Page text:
|Date Requested:February 29, 2012
Time Requested:03:04 PM
| FUND(S) |
Sources of Revenue
Legislation creates:Neither Program nor Fund
Effect this measure will have on costs and revenues of state government.
| The purpose of this bill is to require a copayment to a physical therapist and an occupational therapist be the same as a physician or osteopath.
The Public Employees Insurance Agency (PEIA) has concerns over language in the proposed bill in regards to the definition of the term copayment. In the text of the bill “copayment” means a specific dollar amount that the covered individual must pay as a share of the cost of the services upon receipt of the covered services.
The PEIA currently administers this benefit with a copayment, payment of an allowable provider fee balance, which is subject to a deductible, and then a coinsurance amount. It is the interpretation of the agency that pursuant to the Bill, the cost of the physical therapy benefit can’t be more than the cost of a physician office visit and that the Bill would effectively disallow deductible and coinsurance, since they are not a “specific dollar amount”, from being applied the way the benefit is currently paid. Should this be the case, those amounts previously paid by the insured would instead be shifted to the insurance program thus posing a direct cost to the PEIA.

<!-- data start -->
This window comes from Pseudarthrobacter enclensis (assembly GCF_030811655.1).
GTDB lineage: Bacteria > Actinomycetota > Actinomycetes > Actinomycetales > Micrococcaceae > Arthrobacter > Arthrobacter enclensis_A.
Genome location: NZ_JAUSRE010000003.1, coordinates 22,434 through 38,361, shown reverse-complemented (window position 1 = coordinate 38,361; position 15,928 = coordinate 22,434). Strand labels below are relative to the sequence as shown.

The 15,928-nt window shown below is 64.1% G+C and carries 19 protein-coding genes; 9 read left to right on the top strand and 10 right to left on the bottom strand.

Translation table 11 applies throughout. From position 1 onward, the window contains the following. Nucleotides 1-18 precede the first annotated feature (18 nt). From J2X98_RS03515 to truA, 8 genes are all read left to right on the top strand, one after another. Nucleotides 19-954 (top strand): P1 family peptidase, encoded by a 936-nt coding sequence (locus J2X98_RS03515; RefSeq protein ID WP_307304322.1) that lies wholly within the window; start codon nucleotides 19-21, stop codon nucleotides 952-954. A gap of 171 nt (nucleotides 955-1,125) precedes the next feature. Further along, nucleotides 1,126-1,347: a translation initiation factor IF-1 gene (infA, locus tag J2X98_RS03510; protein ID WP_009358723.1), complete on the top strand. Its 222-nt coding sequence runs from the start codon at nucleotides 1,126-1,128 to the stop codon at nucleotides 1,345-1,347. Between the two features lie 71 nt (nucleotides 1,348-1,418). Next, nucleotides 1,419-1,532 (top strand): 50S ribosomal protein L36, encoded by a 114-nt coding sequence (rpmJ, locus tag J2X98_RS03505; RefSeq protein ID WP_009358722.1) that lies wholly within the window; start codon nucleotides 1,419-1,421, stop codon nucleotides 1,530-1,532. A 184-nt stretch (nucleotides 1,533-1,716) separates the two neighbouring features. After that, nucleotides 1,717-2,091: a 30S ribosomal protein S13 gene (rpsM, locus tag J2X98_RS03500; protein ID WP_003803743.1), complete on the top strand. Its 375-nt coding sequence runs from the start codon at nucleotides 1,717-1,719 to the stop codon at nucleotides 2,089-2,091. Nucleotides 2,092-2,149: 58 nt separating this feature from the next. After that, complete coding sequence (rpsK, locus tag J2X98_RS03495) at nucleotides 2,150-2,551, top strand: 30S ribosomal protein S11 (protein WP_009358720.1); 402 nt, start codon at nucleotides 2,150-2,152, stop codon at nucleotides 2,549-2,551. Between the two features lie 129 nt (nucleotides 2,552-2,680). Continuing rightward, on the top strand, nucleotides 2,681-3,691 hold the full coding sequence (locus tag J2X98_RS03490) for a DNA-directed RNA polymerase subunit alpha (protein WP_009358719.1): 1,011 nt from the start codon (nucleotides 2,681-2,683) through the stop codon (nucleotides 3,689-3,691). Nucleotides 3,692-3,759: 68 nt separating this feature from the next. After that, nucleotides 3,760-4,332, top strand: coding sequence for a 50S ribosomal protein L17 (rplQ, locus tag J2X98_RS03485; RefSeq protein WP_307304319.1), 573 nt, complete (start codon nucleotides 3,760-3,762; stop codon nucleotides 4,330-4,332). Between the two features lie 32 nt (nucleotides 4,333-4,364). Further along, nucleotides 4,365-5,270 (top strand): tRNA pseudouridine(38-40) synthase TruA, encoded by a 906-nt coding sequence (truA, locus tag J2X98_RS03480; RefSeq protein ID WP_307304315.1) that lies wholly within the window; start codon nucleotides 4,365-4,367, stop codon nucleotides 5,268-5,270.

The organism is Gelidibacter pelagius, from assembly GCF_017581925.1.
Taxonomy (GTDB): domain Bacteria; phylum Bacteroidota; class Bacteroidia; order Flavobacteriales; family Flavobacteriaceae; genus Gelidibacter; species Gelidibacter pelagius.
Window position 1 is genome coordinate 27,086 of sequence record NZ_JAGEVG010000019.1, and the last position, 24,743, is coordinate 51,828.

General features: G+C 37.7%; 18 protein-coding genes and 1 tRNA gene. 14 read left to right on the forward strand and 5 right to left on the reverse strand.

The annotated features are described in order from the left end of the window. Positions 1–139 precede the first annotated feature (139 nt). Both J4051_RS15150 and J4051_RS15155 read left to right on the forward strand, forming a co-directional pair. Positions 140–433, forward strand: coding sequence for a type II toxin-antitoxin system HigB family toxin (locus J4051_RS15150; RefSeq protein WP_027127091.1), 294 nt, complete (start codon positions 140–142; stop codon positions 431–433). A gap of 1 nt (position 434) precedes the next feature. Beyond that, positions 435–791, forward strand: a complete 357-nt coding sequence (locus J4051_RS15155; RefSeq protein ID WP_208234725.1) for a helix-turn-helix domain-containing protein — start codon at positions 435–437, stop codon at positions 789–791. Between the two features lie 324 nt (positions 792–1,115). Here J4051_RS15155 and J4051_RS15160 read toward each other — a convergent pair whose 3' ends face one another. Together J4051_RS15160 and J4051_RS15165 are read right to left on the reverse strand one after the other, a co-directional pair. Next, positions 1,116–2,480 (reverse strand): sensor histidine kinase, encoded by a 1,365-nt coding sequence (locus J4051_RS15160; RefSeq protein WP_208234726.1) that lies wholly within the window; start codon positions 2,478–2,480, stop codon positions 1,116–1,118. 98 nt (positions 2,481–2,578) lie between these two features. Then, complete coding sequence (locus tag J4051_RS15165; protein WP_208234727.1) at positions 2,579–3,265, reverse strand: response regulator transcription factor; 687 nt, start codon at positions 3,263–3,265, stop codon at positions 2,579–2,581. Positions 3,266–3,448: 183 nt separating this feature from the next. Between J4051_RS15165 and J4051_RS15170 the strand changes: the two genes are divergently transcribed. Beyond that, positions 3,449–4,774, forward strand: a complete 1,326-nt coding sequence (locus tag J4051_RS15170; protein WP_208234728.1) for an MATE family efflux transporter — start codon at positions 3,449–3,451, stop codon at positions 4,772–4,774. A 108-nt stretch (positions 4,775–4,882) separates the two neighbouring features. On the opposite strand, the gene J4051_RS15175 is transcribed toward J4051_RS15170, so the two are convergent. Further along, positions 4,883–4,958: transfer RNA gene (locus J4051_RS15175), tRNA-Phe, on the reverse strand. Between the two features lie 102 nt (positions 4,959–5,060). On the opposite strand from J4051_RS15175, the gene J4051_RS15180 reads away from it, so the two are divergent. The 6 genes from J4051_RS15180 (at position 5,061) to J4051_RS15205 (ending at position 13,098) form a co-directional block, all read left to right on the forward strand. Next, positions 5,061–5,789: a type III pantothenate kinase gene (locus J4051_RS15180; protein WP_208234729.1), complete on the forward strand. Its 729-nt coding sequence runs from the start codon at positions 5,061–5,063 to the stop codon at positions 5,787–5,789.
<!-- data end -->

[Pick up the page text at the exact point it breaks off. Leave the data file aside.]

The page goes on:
The claims processed in 2011 have been recalculated from where coinsurance and deductible were charged to members. The recalculated claims were then compared to the primary care physician copayment and concluded that the therapy member share would be in excess $15.00.
In determining the cost of the bill it has been assumed the PEIA must change to a $15.00 copayment and forego the annual deductible and coinsurance. For purposes of this projection 146,870 therapy visits at a benefit variance of $10.52 has been utilized resulting in a cost to the PEIA of $1,545,724 the first year. Assuming an 8% trend subsequent year costs are $1,669,382 and $1,802,933 for a total three year cost of $5,018,039.
Upon passage of this legislation the PEIA would have to either raise premiums or implement benefit changes to fund the insurance program.
|Effect of Proposal||Fiscal Year|
|1. Estmated Total Cost||0||0||0|
|Repairs and Alterations||0||0||0|
|2. Estimated Total Revenues||0||0||0|
3. Explanation of above estimates (including long-range effect):